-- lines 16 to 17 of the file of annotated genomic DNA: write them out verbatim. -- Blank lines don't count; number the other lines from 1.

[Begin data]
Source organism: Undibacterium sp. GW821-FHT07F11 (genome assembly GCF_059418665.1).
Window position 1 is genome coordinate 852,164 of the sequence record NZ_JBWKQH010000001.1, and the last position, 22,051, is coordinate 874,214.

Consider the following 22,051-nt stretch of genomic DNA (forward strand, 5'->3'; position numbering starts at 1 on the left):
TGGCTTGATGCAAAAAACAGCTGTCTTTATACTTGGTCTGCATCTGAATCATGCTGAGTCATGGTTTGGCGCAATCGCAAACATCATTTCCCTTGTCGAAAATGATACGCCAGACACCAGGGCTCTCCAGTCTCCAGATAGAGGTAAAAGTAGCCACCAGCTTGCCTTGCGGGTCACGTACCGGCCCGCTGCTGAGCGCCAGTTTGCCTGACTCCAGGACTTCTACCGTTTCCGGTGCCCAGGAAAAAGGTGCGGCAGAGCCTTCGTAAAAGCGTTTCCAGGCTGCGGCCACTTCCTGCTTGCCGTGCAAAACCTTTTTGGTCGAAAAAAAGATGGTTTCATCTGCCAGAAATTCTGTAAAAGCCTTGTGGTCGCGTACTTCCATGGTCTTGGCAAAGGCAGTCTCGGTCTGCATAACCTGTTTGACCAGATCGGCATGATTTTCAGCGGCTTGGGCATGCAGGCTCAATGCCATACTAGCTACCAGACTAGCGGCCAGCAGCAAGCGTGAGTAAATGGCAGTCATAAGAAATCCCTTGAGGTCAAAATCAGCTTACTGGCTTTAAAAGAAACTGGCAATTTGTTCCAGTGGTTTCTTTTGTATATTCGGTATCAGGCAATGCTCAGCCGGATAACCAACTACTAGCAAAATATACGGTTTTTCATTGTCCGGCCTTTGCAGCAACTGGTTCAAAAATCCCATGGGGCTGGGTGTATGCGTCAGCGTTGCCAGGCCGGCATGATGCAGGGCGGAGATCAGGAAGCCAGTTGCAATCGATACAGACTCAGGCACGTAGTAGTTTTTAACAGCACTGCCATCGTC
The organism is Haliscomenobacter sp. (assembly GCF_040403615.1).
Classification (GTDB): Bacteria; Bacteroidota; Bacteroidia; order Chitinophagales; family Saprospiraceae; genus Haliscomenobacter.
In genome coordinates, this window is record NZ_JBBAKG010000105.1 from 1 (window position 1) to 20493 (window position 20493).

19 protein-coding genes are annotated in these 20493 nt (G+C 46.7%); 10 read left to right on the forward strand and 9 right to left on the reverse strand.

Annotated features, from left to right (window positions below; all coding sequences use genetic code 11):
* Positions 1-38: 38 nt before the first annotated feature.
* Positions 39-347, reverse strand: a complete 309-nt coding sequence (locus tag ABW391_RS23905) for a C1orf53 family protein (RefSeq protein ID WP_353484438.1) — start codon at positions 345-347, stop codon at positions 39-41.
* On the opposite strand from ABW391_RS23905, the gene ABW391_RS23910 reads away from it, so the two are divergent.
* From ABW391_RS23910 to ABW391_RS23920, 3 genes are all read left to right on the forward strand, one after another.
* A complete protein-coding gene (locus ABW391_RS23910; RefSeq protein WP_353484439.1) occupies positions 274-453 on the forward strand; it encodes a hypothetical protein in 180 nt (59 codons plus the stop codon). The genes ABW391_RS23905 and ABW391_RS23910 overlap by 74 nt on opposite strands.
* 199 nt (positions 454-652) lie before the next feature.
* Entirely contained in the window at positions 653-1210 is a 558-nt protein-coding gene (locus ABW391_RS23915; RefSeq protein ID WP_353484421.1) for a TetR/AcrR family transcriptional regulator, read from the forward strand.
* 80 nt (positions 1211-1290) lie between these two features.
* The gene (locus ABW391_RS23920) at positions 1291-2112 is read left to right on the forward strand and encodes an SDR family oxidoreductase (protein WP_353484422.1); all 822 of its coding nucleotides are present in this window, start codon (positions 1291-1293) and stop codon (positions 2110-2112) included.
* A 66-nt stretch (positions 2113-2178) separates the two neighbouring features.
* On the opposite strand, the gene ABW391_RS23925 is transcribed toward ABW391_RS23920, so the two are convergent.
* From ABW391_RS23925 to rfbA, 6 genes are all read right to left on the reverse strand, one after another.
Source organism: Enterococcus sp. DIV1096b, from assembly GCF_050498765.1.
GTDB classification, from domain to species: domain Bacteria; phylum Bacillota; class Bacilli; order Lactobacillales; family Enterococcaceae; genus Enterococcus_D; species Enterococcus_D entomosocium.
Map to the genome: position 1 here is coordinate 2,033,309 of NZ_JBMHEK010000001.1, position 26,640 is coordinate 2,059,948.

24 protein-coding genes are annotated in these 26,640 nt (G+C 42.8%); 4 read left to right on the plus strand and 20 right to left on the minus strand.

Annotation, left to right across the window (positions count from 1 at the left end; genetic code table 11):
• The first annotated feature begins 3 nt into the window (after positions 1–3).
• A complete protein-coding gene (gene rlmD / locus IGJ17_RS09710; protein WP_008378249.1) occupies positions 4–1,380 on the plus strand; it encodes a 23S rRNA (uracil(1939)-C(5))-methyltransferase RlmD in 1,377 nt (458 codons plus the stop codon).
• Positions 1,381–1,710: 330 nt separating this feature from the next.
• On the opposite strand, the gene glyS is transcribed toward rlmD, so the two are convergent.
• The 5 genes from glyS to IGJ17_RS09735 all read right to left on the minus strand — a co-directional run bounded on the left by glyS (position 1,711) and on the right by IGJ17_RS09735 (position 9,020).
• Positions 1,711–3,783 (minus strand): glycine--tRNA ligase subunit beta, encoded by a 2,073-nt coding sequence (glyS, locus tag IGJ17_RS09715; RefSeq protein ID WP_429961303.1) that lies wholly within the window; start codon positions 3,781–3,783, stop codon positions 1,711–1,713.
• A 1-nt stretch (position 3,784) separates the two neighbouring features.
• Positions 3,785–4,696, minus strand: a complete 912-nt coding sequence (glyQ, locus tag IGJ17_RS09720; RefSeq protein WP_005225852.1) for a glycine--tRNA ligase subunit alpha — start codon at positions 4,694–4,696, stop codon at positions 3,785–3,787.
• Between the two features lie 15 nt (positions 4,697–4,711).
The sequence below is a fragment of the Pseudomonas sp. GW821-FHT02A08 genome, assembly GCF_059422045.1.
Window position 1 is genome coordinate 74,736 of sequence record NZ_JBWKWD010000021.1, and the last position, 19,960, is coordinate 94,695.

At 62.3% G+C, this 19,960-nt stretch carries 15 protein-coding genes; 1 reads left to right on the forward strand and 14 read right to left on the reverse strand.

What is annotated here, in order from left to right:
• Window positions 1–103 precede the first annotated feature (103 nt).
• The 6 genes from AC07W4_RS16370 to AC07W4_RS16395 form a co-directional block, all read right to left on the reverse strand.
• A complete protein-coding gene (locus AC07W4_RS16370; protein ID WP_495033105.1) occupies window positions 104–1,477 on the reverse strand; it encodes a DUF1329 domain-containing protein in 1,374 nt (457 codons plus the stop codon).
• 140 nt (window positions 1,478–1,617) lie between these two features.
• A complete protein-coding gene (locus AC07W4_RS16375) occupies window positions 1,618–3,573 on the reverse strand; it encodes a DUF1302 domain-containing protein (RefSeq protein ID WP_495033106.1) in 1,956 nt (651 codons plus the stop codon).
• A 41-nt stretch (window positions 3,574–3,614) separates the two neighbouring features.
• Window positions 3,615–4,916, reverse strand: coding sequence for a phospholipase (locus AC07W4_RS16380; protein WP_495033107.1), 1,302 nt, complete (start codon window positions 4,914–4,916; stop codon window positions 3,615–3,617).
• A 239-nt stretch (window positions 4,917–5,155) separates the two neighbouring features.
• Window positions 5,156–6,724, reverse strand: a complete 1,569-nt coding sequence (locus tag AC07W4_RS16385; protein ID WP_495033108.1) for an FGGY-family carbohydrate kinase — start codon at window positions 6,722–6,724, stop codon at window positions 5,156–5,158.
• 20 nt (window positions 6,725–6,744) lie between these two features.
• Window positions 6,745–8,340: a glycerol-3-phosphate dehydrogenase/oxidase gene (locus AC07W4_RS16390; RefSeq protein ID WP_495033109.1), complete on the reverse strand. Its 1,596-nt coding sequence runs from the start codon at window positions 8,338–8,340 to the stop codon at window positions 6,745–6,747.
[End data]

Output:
* Entirely contained in the window at positions 653-1210 is a 558-nt protein-coding gene (locus ABW391_RS23915; RefSeq protein ID WP_353484421.1) for a TetR/AcrR family transcriptional regulator, read from the forward strand.
* 80 nt (positions 1211-1290) lie between these two features.